Jesus, then, is the ultimate insider and, given the final saying on the blasphemy against the Holy Spirit in Mark 3:28-29,[34] his opponents’ attempts to cast Jesus as an outsider render them in danger of being complete outsiders in regards to God’s kingdom forever. In his response to them, then, Jesus turns the tables on his opponents and warns them not to blaspheme. By the Spirit Jesus works, saving people from their bondage to Satan, the “strong man”, and initiates the saving power of God, bringing them into a new, undivided household with Jesus at its head. To arrogantly say it is Satan instead of the Spirit behind all these works is to slander the Spirit and mistake it and its power for good and salvation for the power of darkness and its power for evil and bondage. To reject the Spirit is to miss forgiveness and salvation since it is precisely the Spirit which brings forgiveness and escape from evil’s bondage.[35]

In Matthew, we see Jesus, the Messiah and the one greater than Solomon in wisdom and power displaying the power of the kingdom of God in the healing of a deaf and blind man. The Pharisees, Jesus’ chief opponents in Matthew, reject other interpretations of Jesus’ identity, and treat him as in league with Beelzebul – they are blind to the true signs of the kingdom. Jesus, as in Mark, responds by talking about how Satan would fall if that was true. And the Pharisees are, in any case, guilty of hypocrisy in accusing Jesus of being in cahoots with Satan. Instead, Jesus is performing his actions by the Spirit and hence, because of who Jesus is, the kingdom of God really has arrived. Jesus is rescuing those oppressed by Satan, healing and casting out demons.

Matthew then shows us the consequences of this all-out battle with Satan, issuing a call to those who would listen. The kingdom of Satan is being invaded by the kingdom of God and there is no neutrality here, one is either on Jesus’ side or, like the Pharisees, one is an opponent or persecutor or otherwise on the wrong side – one either gathers with Jesus or one scatters (Matthew 12:30).[36] There is then a warning in some ways similar to that of Mark against blaspheming the Holy Spirit.[37] As the exact meaning of the versions of this saying in Matthew and Luke are controversial,[38] the only thing I think we can confidently say at this point without really delving into the topic is that it is a warning here based on the previous saying about scattering. There is no neutrality here between Jesus and Satan and the Pharisees are in danger of casting themselves on the wrong side forever. And the very fact that the Pharisees have uttered such dangerous blasphemy condemns them as evil. Jesus, in words very similar to those from the Sermon on the Mount, speaks of how evil words come from an evil internal character and how these words can thus prove as evidence both now and on the day of judgment.[39]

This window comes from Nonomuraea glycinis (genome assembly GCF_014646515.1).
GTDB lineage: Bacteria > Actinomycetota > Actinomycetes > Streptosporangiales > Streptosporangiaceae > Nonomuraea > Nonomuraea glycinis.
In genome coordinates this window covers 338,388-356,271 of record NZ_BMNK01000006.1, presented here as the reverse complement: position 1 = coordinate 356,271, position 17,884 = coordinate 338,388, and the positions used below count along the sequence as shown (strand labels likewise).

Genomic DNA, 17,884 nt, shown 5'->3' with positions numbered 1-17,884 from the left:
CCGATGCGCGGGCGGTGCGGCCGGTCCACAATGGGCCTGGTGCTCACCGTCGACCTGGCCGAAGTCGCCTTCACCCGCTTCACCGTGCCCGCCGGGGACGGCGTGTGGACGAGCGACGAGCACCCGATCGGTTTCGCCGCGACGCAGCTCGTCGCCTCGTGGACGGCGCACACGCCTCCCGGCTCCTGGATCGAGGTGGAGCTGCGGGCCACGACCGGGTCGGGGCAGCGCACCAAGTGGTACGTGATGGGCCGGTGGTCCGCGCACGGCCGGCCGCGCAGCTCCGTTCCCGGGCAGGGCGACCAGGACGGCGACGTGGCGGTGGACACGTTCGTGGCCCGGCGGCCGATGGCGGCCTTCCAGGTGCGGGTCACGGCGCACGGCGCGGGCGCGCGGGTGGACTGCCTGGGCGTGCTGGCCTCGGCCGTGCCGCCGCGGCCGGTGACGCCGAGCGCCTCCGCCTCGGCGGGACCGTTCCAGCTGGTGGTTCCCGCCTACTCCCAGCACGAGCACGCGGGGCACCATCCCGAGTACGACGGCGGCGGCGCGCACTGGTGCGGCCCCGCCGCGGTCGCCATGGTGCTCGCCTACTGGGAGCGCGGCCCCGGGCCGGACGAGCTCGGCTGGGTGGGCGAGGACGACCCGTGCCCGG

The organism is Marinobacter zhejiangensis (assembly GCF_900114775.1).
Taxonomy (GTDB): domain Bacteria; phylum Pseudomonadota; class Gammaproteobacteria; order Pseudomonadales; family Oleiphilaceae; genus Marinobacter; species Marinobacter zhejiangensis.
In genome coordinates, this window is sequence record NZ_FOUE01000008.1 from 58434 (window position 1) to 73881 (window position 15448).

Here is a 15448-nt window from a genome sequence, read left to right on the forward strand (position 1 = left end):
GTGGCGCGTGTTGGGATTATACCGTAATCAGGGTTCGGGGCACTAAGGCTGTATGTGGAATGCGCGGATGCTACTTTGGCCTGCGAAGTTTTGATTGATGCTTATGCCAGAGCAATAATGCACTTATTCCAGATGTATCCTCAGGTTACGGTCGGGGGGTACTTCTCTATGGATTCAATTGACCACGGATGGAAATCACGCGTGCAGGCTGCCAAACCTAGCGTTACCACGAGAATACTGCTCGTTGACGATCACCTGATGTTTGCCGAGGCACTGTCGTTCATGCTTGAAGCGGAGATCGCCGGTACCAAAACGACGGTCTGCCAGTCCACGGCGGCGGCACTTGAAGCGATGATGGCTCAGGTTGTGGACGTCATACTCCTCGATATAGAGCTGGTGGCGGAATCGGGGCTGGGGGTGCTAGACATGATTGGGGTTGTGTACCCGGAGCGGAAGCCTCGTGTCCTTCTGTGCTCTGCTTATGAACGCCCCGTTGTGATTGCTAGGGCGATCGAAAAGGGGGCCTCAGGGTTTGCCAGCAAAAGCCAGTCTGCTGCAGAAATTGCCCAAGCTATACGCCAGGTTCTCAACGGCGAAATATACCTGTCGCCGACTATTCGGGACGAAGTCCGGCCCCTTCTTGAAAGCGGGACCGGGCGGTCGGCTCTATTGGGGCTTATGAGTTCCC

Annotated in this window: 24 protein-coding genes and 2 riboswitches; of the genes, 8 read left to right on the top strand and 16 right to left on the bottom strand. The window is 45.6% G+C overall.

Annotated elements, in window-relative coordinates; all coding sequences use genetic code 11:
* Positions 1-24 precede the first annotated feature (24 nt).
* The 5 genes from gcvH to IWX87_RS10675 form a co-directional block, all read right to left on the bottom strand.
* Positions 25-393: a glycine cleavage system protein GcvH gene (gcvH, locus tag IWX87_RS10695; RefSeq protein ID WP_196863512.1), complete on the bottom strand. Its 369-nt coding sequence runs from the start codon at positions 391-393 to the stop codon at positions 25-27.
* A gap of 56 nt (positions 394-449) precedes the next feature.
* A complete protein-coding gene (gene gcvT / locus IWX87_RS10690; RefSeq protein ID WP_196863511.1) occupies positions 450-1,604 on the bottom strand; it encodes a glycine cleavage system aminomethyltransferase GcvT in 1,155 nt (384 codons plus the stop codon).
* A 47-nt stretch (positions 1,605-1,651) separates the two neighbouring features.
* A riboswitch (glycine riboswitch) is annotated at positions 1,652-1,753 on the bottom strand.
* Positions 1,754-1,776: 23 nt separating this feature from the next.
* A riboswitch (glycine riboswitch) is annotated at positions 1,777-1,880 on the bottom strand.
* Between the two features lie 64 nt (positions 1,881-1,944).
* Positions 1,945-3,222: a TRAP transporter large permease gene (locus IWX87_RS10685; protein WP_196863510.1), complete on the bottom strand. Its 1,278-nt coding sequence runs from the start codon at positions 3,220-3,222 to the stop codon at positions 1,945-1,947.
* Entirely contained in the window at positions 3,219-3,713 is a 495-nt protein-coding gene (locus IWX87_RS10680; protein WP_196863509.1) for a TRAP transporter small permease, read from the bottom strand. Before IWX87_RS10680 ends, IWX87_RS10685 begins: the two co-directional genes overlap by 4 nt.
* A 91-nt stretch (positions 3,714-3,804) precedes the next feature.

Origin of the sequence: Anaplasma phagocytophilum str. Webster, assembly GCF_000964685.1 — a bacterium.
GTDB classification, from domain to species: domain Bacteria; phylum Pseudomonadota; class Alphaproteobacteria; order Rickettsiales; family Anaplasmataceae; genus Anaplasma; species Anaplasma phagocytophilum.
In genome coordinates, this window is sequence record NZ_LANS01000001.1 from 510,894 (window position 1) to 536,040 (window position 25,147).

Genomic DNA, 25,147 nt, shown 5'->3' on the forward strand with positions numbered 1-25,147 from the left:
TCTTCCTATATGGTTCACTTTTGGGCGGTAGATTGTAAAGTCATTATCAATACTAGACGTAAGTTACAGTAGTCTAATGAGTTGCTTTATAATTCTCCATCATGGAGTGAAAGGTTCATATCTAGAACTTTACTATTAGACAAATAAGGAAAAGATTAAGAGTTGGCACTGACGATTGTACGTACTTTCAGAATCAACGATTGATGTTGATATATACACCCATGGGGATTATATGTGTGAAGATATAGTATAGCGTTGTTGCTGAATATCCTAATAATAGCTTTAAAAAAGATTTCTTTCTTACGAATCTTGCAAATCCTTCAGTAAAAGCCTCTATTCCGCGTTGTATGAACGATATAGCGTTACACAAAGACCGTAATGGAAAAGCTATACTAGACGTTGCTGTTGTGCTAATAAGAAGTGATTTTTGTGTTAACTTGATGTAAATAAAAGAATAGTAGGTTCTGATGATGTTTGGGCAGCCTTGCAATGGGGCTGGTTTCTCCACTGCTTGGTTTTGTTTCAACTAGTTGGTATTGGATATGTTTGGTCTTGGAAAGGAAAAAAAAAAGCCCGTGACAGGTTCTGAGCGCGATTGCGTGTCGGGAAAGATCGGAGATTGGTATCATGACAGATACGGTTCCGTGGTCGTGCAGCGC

Luke is superficially overall very similar to Matthew but with more of an exodus theme than is present in Matthew. Here, Jesus is the bringer of the new creation, the eschatological exodus, the one who passes the test in contrast to those who test him. He is the divine warrior who is the one stronger than Satan and has violently attacked and disarmed him in order to distribute the eschatological blessings of the coming of the kingdom to those who side with him.[40] In the next chunk of text, Luke describes the spirit who is cast out, wanders in the desert, and returns with seven more demons. The spirit here undergoes a kind of anti-exodus as a kind of anti-Israel – it goes into the desert and returns to its home stronger than before. This creates a contrast between the nature of demons versus Jesus as the true Israel. Only Jesus can free Israel of the tyranny of Satan. Previous attempts at reform and cleaning house have only been temporary – the demonic powers have always struck back, thus also reemphasizing their unity and undivided power. Jesus is clearly not possessed and only his kingdom will succeed in rescuing Israel from the kingdom of Satan.[41]

[1] Donahue, J. R. and D.J. Harrington, The Gospel of Mark (Collegeville: Liturgical Press, 2002), 128.